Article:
Chinese Demand for Infant Formula Leads to Australian Shortages

13 Nov 2015 --- Australia is experiencing a shortage of infant formula, said to be as a result of Chinese buyers bulk-buying and sending it back to China where demand is so high it can’t be met. Problems were exacerbated this week as China’s Singles Day, the world’s largest online shopping event, encouraged more consumers to buy large amounts of baby formula.

Now, some Australian supermarkets have run out of infant formula, leaving Australian parents worried about how to feed their babies. Those supermarkets that do still have some formula are limiting sales to just a few units per purchase, with one supermarket chain, Coles, limiting shoppers to two units.

Premium brands such as Aptamil and A2 are the worst affected as bulk purchasers have taken to Ebay and other auction sites selling individual units at up to €78.

Many formula producers have been increasing production in order to try to keep up with demand, however in recent months they have not been able to cope. A few of the producers, including A2 and Bellamy’s Organic, are relatively new on the market and are struggling to produce enough formula fast enough, but they also encourage Chinese consumers to trust their brands on Chinese markets. The over-riding reason for China’s interest in foreign formula is that its own formula market was rocked in 2008 when traces of melamine were found in local formula, leading to serious illness and death among Chinese babies. Since then there has been an inherent mistrust of baby formula made or sold in China.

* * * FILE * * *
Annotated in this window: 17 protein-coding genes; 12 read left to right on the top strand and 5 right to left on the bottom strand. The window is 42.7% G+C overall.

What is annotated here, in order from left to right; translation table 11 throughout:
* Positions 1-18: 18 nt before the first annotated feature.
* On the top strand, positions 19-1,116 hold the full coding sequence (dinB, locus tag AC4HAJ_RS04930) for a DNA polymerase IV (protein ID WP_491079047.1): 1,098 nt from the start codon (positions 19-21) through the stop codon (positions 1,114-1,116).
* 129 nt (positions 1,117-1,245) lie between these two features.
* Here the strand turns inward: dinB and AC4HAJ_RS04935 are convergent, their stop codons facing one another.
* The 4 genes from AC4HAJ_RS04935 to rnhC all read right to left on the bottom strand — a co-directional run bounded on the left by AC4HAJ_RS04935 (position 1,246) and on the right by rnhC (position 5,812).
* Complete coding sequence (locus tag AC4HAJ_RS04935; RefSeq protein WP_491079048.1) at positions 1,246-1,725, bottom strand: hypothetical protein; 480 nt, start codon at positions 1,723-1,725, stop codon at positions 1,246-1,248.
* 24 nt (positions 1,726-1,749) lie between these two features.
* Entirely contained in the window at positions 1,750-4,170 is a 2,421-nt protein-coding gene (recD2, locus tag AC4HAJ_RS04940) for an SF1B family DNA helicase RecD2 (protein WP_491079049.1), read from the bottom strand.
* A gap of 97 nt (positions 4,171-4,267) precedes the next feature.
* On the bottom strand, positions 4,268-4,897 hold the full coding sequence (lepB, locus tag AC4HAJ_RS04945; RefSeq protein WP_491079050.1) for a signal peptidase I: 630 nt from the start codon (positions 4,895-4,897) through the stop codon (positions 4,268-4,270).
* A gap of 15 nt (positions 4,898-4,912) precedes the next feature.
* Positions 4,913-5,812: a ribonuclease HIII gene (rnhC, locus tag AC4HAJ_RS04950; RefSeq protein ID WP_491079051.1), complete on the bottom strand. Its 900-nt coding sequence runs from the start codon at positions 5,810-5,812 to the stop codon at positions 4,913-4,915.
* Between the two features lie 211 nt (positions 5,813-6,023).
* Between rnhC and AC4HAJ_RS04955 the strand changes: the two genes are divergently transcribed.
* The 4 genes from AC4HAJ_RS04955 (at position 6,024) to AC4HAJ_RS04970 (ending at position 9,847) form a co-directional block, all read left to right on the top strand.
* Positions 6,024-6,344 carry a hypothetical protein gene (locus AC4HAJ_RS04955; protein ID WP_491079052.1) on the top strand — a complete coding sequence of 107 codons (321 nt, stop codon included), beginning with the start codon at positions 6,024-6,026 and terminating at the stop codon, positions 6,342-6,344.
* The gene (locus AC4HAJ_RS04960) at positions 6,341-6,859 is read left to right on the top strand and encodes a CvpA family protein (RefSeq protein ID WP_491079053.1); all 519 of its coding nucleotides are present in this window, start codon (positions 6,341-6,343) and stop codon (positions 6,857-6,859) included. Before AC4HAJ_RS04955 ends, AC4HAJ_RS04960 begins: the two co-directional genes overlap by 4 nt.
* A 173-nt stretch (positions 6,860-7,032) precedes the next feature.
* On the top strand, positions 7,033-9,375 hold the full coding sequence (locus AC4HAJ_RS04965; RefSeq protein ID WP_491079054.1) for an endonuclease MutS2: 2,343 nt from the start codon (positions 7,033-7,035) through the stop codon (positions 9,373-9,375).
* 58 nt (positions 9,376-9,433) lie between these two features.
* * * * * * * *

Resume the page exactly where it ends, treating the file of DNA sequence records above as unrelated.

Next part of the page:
Most formula makers have stressed that production is running at full pace and that most brands are available to buy online. They think that supermarket shelves will be well-stocked by the end of November.

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